LinkedIn Jobs

by | Mar 29, 2021 | Business, Interesting

We have posted our fifth job advert on LinkedIn last week. I wanted to share my personal experience with the platform and its usability.

Last year, we decided to do the recruiting in-house instead of outsourcing to a recruitment company.


Image by BedexpStock from

Well, we are a small company and the personal connection is very important for us. We also wanted to try if we can do it on our own, without professional help. I won’t share our interviewing process as Csaba will write about it later. My post is solely about LinkedIn and posting a job and using the tools to review applications.

Posting a Job Advert

It is easy and straight forward. You click on ‘post a free job’ on the jobs tab and there you go. You fill in the core details, such as ‘job title’, the company name, the country and the employment type. On the next page, you provide a job description and choose the required skills (up to ten).
On the second page, you need to provide an email address. By default, it is your LinkedIn email, and I made a mistake at the beginning that I didn’t change it. As a result, I was the only one receiving the notifications and when I was away, no one else was able to see them. You also need to provide the screening questions. I spent some time at first, but once you figured it out, it’s become straightforward.

‘Auto Rate’ and ‘Auto Reject’

At the bottom of the same page, there is the automation section. The system is capable of auto rating candidates who don’t meet the ‘must have’ qualifications. It can also send a rejection email to candidates who have been rated as ‘not fit’.

By default, both of them are turned on.

I don’t know how this automated part exactly works, but I had candidates who were auto-rated ‘not fit’ although they were perfect for the role and vice versa.
My recommendation is to turn it off.

I wouldn’t say I like this feature.

Is it Free?

Yes, it is.

This is beneficial, in my opinion. If you don’t get the right amount of organic applications, you can promote your job post, and LinkedIn will guarantee more candidates.

Job advert promoting on LinkedIn

The minimum you can pay is £12 a day, and for that amount, it guarantees you x amount of applicants.

You can have one live free job advert. If you want to post a second one, it must be promoted.

Location- Not sure how this Works

Before you start to put your advert together, you need to set the location. No matter which country I choose when I post a job advert, I receive applications from everywhere.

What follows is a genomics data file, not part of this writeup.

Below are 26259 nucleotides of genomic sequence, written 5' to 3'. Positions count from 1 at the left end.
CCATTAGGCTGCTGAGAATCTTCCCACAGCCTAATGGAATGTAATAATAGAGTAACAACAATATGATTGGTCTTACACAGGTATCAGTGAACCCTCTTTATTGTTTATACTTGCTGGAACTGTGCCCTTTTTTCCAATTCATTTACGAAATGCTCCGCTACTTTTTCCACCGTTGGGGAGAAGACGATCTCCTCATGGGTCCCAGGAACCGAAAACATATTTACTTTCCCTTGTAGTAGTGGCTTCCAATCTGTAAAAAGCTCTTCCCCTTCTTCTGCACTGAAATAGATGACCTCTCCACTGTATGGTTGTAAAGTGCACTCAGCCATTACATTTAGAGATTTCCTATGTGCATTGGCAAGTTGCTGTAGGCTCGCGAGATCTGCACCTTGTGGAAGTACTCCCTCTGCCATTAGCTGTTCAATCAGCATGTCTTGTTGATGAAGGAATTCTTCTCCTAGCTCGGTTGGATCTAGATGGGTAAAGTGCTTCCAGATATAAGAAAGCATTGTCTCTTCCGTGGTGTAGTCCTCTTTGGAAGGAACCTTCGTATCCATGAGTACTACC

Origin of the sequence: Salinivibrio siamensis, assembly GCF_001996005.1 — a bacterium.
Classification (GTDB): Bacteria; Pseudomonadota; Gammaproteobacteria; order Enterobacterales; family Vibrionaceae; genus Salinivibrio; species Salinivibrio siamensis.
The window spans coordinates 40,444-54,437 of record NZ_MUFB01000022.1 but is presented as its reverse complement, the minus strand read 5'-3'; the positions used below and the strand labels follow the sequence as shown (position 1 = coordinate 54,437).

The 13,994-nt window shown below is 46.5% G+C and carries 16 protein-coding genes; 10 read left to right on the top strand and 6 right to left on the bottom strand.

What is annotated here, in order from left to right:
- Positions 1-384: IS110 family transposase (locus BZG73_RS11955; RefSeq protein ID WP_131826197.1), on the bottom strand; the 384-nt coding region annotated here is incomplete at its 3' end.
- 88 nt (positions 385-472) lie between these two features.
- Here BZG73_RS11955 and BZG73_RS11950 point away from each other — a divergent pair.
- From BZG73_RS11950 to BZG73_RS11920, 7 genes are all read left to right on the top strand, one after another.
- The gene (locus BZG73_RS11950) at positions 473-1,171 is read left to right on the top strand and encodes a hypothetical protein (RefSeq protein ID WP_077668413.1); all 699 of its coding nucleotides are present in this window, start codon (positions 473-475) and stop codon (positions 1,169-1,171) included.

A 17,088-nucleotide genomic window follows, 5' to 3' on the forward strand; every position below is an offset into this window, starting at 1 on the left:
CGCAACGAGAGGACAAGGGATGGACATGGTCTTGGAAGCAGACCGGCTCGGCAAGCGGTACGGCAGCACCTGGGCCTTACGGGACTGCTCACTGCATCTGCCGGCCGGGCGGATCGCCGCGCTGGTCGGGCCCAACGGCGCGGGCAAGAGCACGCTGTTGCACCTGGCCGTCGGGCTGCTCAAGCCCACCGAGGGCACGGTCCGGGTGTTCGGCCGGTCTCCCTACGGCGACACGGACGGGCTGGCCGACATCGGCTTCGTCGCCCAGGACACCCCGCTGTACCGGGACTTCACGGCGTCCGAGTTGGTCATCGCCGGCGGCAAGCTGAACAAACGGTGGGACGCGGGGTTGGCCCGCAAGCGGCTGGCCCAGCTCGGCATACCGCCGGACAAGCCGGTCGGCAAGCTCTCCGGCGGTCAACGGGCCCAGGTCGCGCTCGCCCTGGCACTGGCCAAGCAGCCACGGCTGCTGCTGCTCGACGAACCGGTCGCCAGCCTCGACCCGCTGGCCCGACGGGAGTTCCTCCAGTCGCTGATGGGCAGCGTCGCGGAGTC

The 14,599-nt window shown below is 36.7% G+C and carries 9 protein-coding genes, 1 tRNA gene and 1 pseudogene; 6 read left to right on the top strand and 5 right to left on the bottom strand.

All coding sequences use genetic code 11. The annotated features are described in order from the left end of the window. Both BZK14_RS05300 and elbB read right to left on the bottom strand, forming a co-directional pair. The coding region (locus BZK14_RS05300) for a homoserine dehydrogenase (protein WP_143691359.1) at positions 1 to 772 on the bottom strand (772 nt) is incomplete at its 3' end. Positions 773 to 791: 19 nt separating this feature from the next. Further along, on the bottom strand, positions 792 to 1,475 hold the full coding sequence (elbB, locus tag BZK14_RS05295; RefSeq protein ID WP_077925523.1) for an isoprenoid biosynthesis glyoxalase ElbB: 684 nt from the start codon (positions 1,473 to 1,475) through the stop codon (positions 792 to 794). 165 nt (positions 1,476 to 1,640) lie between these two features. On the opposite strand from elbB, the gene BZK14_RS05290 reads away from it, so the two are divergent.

So how does it work?
Honestly, I don’t know. As our core team works from Hungary, the last time I posted a job advert specifically set the location Hungary, later on, Budapest, Hungary.
We haven’t received a single application from Hungary.
When I used Royal Leamington Spa, United Kingdom, I received applications from all over the world.
If you happen to know, please share it with me. I want to know.

The UI

I remember the first time we were going through the candidates, it was a struggle with clicking, scrolling and highlighting the right part.
I wouldn’t say I liked it.
It looked messy, and I had no idea what I’m scrolling on a profile most of the time.
However, once you get used to the UI, it will be easy-to-use. You can find every piece of information on one page and different sections are scrollable, so all information about the candidate is available without any extra clicks.


This is the part that I find confusing.
You have ‘not fit’, ‘maybe’ and ‘good fit’ options. The system automatically sets ratings for the candidates, and it gets mixed in with the manually set values. I go through all the applications manually once to set the ratings and the next day I have to do it again. It would be great if it had a folder for new candiates.

Linkedin icon on phone screen
LinkedIn Icon on phone screen

Imagine if you have hundreds of applications.


In each of our adverts, we have clearly stated that we don’t want to work with agencies.
Despite that, we had many approaches from agencies, through LinkedIn or emails.
For one of the ads, we even had people applied from another online platform somewhere in Asia. I assume they were scraping LinkedIn and posted the jobs on their platform.
The worst I had was someone contacted me through LinkedIn, asked about the role and the requirements. We got engaged in a conversation and a few messages later, he dropped the bomb: “nono, I’m not applying to the job, but I have a candidate because I’m working for an agency. You don’t mind, right?”?
Yes, I did.

Closing Words

Having access to a platform connected to millions of users, letting you post job adverts for free is fantastic. LinkedIn is a great tool for finding candidates in a cost-effective way if you have the patience for navigating its UI and for handling the applications yourself.

If you have any comments, ideas or personal experiences, feel free to share with us. We are curious to hear new ideas, solutions, and perspectives regarding the above. Don’t forget to follow us on our social media!

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